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Hannibal: “Potage”

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Is evil hereditary? Could Abigail Hobbs have caught crazy from her murderous father? That’s an assumption—made by Jack Crawford, Abigail’s neighbors, the relatives of a possible victim, even Abigail herself—but if Abigail has inherited a nasty case of nuts, what does that make Will Graham? The irony inherent in “Potage” is that those who think they are the ones capable of real harm, who have caught it from others, are damaged by circumstance, but it’s the sanest-seeming among them, Hannibal Lecter, who is the one harboring the true demons. “Potage” is the episode where the demons are let out to play, if for only a little bit.


One of the great facts about Jonathan Demme’s version of Silence Of The Lambs is that Anthony Hopkins won an Oscar for being onscreen for a whopping 16 minutes (although, he gets beat out by Beatrice Straight in Network as the shortest performance ever to win an Academy Award for acting, at 5 minutes and 40 seconds). With so little time to make an impression, camp is a boon to Hopkins’ slithery, slurping Hannibal Lecter, and later his curse in Ridley Scott’s wholly underwhelming Hannibal. Mads Mikkelsen (especially in this episode) and Bryan Fuller’s Hannibal team are taking the exact opposite approach to Lecter. Mikkelsen’s performance is cool and slow-burning; it’s so intensely subtle that he conveys almost as much about Lecter through slight movements of his mouth than through his snipped dialogue.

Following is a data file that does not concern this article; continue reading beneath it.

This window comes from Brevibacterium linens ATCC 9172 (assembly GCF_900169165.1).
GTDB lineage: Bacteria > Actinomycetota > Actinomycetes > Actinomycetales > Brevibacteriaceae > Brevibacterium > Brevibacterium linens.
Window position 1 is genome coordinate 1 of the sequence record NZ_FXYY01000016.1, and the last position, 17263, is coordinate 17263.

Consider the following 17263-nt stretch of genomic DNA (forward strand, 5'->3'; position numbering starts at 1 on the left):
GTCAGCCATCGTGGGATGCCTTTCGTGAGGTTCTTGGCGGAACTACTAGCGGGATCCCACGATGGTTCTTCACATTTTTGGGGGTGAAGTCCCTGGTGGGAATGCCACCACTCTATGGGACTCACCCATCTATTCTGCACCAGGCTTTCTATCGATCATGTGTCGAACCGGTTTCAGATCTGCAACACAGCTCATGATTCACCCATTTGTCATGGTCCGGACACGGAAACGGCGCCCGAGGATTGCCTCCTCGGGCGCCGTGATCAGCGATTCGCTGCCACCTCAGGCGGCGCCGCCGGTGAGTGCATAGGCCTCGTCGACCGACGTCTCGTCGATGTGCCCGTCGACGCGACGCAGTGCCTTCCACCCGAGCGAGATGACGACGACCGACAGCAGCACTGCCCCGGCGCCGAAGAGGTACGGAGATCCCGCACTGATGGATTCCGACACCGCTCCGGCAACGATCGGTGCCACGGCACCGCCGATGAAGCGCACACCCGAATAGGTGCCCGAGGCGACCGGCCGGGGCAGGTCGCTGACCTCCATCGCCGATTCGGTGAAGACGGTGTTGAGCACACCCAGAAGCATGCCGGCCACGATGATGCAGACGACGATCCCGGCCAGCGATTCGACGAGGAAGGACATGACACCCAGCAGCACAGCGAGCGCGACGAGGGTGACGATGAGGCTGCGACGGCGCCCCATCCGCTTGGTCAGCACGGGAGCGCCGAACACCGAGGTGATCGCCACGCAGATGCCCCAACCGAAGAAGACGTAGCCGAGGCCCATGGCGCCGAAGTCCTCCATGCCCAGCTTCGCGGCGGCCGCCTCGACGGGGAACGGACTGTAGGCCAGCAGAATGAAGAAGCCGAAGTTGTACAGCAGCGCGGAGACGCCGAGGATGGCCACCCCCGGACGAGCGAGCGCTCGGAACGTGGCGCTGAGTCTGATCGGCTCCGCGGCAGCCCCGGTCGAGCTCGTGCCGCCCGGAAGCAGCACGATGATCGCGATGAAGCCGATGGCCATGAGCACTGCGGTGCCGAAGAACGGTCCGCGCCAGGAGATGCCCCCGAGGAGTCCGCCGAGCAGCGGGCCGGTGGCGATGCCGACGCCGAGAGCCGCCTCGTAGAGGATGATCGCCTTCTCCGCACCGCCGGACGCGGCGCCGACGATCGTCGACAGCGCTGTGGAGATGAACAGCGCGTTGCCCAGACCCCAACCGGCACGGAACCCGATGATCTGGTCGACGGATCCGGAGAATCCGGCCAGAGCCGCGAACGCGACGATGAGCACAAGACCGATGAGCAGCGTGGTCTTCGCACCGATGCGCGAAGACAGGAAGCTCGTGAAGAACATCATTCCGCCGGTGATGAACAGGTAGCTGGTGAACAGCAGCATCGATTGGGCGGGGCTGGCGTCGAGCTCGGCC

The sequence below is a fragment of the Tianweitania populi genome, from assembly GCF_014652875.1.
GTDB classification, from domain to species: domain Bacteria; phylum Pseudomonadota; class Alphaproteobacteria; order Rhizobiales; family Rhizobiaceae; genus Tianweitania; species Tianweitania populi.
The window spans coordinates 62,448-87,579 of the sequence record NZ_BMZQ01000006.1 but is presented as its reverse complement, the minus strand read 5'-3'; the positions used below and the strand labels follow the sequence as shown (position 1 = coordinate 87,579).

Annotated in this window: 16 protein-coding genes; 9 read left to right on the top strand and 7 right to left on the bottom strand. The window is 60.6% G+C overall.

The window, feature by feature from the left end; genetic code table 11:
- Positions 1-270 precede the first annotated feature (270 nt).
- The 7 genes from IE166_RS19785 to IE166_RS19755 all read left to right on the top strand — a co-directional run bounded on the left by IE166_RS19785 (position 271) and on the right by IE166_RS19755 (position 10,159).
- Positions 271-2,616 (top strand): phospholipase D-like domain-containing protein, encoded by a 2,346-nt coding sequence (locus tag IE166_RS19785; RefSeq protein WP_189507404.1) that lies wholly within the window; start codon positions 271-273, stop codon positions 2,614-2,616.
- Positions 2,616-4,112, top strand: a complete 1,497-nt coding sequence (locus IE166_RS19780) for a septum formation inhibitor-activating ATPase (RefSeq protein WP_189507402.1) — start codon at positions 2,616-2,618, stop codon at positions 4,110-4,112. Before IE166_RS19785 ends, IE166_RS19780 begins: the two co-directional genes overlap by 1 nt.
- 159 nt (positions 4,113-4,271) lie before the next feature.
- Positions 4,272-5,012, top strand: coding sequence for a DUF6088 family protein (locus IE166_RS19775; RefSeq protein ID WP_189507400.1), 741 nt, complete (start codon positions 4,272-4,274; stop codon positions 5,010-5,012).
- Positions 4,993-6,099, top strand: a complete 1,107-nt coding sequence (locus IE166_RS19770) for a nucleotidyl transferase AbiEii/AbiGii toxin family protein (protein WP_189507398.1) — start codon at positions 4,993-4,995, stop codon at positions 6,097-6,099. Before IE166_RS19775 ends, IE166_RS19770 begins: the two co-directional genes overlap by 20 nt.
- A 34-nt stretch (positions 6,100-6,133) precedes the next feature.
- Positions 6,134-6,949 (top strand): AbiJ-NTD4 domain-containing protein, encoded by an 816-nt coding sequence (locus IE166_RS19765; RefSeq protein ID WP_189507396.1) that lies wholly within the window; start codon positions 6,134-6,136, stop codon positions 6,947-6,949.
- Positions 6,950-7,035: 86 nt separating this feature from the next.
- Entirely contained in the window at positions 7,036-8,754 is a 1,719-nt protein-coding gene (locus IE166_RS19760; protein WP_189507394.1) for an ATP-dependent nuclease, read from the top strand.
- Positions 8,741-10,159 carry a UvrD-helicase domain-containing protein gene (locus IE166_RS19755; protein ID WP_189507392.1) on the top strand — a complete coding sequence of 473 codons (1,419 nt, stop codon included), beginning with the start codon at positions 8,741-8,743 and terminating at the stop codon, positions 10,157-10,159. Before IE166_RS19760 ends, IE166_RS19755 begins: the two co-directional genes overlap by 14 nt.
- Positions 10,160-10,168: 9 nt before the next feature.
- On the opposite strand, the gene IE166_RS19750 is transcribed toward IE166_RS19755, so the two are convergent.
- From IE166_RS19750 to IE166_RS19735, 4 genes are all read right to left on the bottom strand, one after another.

Take the scene where Will explains to his class about the Shrike copycat. Lecter waits in the shadows as Will explains how he figured out that Hobbs did not murder the impaled Cassie Boyle. Mikkelsen largely keeps his face in perma-droop while playing Lecter, but as Will continues his explanation, Mikkelsen’s face brightens until he is full-on smiling. While it doesn’t have the initial impact of Hopkins’ scenery feast—or even Brian Cox’s comparatively subdued, yet still wonderfully theatrical turn in Manhunter—it’s a performance that feels more sustainable over a long run. That’s especially true in an episode like “Potage,” which strays from the friends-over-for-dinner-style puns that serve as sly winks and nods to the source material. Mikkelsen’s Hannibal is the one we’ve got, and in a TV series there is more time to remind the audience that he is insane without having him actually say it over and over again.


Still, “Potage” picks up highlighting Lecter’s insanity where the pilot left off. In an interview with Entertainment Weekly’s James Hibberd, Fuller said of his Hannibal, “He’s not being telegraphed as a villain. If the audience didn’t know who he was, they wouldn’t see him coming.” Considering how much Lecter has pervaded the pop-culture consciousness, I can’t even begin to debate that fact. But, aside from Lecter’s warning call to the Shrike in the pilot, if what Fuller says is true, then “Potage” is the episode where the audience should suspect there’s something rotten in the state of Denmark. While Hannibal’s warning call in the pilot is brazen, treating a serial killer as a plaything, Lecter in this episode demonstrates trademark manipulation. Get inside a mark’s head—this time, it’s Abigail Hobbs—and tear her down psychologically. Abigail is not inherently evil, Lecter assures her, answering the question at the heart of “Potage,” but that will not stop people from thinking she is. And that is what truly matters.